Add Additional Attributes to the User Objects

Posted on January 7, 2009 by Daniel Petri in Active Directory with 0 Comments

How can I add additional attributes to the users objects in Active Directory?

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Windows 2000 and Windows Server 2003 Active Directory allows you to edit the Schema and add additional attributes to it. These attributes can be easily connected to existing Object Classes such as users, groups, computers and so on.

Adding items to the Schema, also called "extending the Schema", or even modifying existing objects can be a tricky business, and if done without proper knowledge, can be very destructive to your existing Active Directory infrastructure. This is because the Schema is a forest-wide setting, and any additions or changes to the Schema will be immediately replicated to each and every Domain Controller in each and every domain in your AD Forest. You cannot make any changes to the Schema and yet keep it within your domain’s boundaries. Furthermore, changing existing attributes (such as configuring an attribute to replicate itself to the Global Catalog) will cause a forest-wide replication of all the attributes and objects, even if your change was just made on one attribute. Note that this behavior was changed in Windows Server 2003, but even so, you might unintentionally cause a major network load and a lot of overhead by simply clicking one one small checkbox on one small attribute.

Many articles talk about adding items and extending the Schema. However on this article I wish to show you a simple method of adding attributes to the Schema, and by using these examples you can modify them and use them for your own purposes.

Requirements

Warning! First, let me stress the fact that the Schema is not a child’s play. If you don’t know what you’re doing – stop now. Go read a good book about AD, consult a knowledgeable friend, go play with traffic. Don’t blame me if you mess up your corporate network because you’ve made careless changes to the schema. Read my lips: I will not be held responsible for any of your actions, and for any of the results that follow these actions.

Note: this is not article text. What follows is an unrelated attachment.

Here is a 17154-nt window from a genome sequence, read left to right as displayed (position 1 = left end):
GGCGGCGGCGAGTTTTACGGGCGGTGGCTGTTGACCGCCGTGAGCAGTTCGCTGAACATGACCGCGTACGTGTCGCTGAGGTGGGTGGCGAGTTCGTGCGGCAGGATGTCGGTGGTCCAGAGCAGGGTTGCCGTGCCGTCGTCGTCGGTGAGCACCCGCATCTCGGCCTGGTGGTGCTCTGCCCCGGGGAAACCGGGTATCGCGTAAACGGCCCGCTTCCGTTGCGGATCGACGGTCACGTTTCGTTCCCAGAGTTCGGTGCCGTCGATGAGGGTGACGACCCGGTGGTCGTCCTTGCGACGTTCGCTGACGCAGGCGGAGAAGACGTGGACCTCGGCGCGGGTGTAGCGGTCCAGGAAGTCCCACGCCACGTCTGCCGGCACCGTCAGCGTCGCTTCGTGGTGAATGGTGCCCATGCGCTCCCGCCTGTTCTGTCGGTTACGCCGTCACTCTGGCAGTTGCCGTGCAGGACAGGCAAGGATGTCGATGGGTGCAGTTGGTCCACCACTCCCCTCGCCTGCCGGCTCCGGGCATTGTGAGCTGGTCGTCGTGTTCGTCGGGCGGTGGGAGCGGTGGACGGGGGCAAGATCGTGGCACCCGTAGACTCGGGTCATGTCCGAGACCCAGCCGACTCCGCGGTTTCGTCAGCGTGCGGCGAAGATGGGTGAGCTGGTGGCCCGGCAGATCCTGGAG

Now, read ahead.

In order to extend the Schema you’ll need to be a member of the Enterprise Admins and Schema Admins groups. These groups are part of the AD Forest Root Domain, and if you’re not already a member of these groups, then it probably means that you have no business in messing with the Schema in the first place.

Next, in most cases, you’d be better off by doing this on the Domain Controller that is holding the Schema Master FSMO role (read more about Understanding FSMO Roles in Active Directory).

Register the Active Directory Schema snap-in in order to later use it from an MMC window

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  1. Open the Run command and type:

You should get a confirmation message.

  1. Next, open Run and type mmc.exe. Press Enter.

  2. In the new MMC window, click File > Add/Remove Snap-in.

  3. Click Add, then, in the Add Standalone Snap-in window, select the Active Directory Schema snap-in from the list. Next click Add again.

  4. Click Ok.

Windows 2000 only – Enable write operations to the Schema

If you’re running Windows 2000-based AD, you’ll probably need to allow the Schema to be written. To do so follow these guidelines (only required for W2K-based DC):

  1. In the MC window from the previous procedure, under the Console Root, double-click on the Active Directory Schema snap-in and let it load (you’ll know when it has loaded when you will see 2 nodes under the root – Classes and Attributes)

  2. Right-click Active Directory Schema (your domain controller name) and

Adding 3 new attributes to the Schema

One method of creating new attributes in the Schema is by using the Active Directory Schema snap-in from an MMC.

In order to use this snap-in you must first register it with the following command:

 

Connecting the new attributes to the User Object Class

One method of creating new attributes in the Schema is by using the Active Directory Schema snap-in from an MMC.

In order to use this snap-in you must first register it with the following command:

The results

After adding the new attributes we now need to verify their existence and functionality.

What now?

After the new attributes were successfully added to the Schema and we’ve verified their functionality, we would now like to begin working with these attributes and begin populating their values.

 

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